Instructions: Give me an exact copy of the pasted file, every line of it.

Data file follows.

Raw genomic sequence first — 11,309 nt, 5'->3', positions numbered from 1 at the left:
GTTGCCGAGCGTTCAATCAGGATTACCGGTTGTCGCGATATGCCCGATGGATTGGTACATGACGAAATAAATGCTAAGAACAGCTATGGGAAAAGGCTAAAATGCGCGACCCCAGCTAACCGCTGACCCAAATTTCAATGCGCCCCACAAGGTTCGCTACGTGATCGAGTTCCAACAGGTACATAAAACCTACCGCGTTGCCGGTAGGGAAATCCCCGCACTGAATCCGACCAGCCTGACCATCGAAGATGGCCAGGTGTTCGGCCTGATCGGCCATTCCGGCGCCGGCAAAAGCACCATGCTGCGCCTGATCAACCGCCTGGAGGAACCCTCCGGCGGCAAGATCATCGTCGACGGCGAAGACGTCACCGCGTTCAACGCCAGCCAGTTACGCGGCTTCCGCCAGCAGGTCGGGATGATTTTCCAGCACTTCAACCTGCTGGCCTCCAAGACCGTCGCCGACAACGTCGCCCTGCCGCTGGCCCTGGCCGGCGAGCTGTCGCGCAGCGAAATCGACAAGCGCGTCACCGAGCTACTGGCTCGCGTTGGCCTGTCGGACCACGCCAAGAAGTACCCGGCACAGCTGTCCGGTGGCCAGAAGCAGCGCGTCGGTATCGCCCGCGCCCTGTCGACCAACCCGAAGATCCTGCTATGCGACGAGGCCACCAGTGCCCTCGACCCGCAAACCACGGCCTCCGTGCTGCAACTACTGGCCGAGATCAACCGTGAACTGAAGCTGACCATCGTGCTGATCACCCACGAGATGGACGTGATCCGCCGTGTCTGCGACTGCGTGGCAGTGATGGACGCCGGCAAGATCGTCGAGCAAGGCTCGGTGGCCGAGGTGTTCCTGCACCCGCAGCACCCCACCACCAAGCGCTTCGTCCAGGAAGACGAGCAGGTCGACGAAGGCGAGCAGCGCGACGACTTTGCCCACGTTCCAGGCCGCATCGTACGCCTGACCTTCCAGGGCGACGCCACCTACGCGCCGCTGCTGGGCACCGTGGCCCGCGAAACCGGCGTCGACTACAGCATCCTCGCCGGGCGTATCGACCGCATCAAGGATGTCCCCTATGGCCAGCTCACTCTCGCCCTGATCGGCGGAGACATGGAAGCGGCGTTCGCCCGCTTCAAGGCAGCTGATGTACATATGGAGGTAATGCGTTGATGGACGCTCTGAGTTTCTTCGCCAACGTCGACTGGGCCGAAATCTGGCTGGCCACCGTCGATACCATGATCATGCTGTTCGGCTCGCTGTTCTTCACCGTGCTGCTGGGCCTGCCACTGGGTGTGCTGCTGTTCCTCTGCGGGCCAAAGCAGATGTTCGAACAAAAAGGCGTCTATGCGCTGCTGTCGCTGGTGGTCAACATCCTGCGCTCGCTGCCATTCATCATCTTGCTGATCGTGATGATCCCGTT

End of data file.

Raw genomic sequence first — 11,309 nt, 5'->3', positions numbered from 1 at the left:
GTTGCCGAGCGTTCAATCAGGATTACCGGTTGTCGCGATATGCCCGATGGATTGGTACATGACGAAATAAATGCTAAGAACAGCTATGGGAAAAGGCTAAAATGCGCGACCCCAGCTAACCGCTGACCCAAATTTCAATGCGCCCCACAAGGTTCGCTACGTGATCGAGTTCCAACAGGTACATAAAACCTACCGCGTTGCCGGTAGGGAAATCCCCGCACTGAATCCGACCAGCCTGACCATCGAAGATGGCCAGGTGTTCGGCCTGATCGGCCATTCCGGCGCCGGCAAAAGCACCATGCTGCGCCTGATCAACCGCCTGGAGGAACCCTCCGGCGGCAAGATCATCGTCGACGGCGAAGACGTCACCGCGTTCAACGCCAGCCAGTTACGCGGCTTCCGCCAGCAGGTCGGGATGATTTTCCAGCACTTCAACCTGCTGGCCTCCAAGACCGTCGCCGACAACGTCGCCCTGCCGCTGGCCCTGGCCGGCGAGCTGTCGCGCAGCGAAATCGACAAGCGCGTCACCGAGCTACTGGCTCGCGTTGGCCTGTCGGACCACGCCAAGAAGTACCCGGCACAGCTGTCCGGTGGCCAGAAGCAGCGCGTCGGTATCGCCCGCGCCCTGTCGACCAACCCGAAGATCCTGCTATGCGACGAGGCCACCAGTGCCCTCGACCCGCAAACCACGGCCTCCGTGCTGCAACTACTGGCCGAGATCAACCGTGAACTGAAGCTGACCATCGTGCTGATCACCCACGAGATGGACGTGATCCGCCGTGTCTGCGACTGCGTGGCAGTGATGGACGCCGGCAAGATCGTCGAGCAAGGCTCGGTGGCCGAGGTGTTCCTGCACCCGCAGCACCCCACCACCAAGCGCTTCGTCCAGGAAGACGAGCAGGTCGACGAAGGCGAGCAGCGCGACGACTTTGCCCACGTTCCAGGCCGCATCGTACGCCTGACCTTCCAGGGCGACGCCACCTACGCGCCGCTGCTGGGCACCGTGGCCCGCGAAACCGGCGTCGACTACAGCATCCTCGCCGGGCGTATCGACCGCATCAAGGATGTCCCCTATGGCCAGCTCACTCTCGCCCTGATCGGCGGAGACATGGAAGCGGCGTTCGCCCGCTTCAAGGCAGCTGATGTACATATGGAGGTAATGCGTTGATGGACGCTCTGAGTTTCTTCGCCAACGTCGACTGGGCCGAAATCTGGCTGGCCACCGTCGATACCATGATCATGCTGTTCGGCTCGCTGTTCTTCACCGTGCTGCTGGGCCTGCCACTGGGTGTGCTGCTGTTCCTCTGCGGGCCAAAGCAGATGTTCGAACAAAAAGGCGTCTATGCGCTGCTGTCGCTGGTGGTCAACATCCTGCGCTCGCTGCCATTCATCATCTTGCTGATCGTGATGATCCCGTT